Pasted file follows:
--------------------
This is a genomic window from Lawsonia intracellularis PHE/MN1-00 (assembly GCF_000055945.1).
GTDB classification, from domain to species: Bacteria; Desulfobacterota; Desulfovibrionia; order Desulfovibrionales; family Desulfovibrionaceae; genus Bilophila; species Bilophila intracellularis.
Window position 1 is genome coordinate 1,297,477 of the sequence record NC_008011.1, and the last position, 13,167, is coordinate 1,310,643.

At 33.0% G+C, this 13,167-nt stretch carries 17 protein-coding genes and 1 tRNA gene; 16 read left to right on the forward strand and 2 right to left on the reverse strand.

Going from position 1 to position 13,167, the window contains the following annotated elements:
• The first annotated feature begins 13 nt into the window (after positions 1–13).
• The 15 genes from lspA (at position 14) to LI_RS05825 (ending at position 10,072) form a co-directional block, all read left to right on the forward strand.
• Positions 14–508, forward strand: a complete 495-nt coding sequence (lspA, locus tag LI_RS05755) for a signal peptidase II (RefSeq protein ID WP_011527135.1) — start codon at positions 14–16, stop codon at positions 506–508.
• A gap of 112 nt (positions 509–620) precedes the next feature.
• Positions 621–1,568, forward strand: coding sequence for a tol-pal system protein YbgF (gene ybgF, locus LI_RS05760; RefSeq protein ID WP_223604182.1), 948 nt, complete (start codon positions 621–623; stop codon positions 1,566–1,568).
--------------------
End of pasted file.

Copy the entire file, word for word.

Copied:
This is a genomic window from Lawsonia intracellularis PHE/MN1-00 (assembly GCF_000055945.1).
GTDB classification, from domain to species: Bacteria; Desulfobacterota; Desulfovibrionia; order Desulfovibrionales; family Desulfovibrionaceae; genus Bilophila; species Bilophila intracellularis.
Window position 1 is genome coordinate 1,297,477 of the sequence record NC_008011.1, and the last position, 13,167, is coordinate 1,310,643.

At 33.0% G+C, this 13,167-nt stretch carries 17 protein-coding genes and 1 tRNA gene; 16 read left to right on the forward strand and 2 right to left on the reverse strand.

Going from position 1 to position 13,167, the window contains the following annotated elements:
• The first annotated feature begins 13 nt into the window (after positions 1–13).
• The 15 genes from lspA (at position 14) to LI_RS05825 (ending at position 10,072) form a co-directional block, all read left to right on the forward strand.
• Positions 14–508, forward strand: a complete 495-nt coding sequence (lspA, locus tag LI_RS05755) for a signal peptidase II (RefSeq protein ID WP_011527135.1) — start codon at positions 14–16, stop codon at positions 506–508.
• A gap of 112 nt (positions 509–620) precedes the next feature.
• Positions 621–1,568, forward strand: coding sequence for a tol-pal system protein YbgF (gene ybgF, locus LI_RS05760; RefSeq protein ID WP_223604182.1), 948 nt, complete (start codon positions 621–623; stop codon positions 1,566–1,568).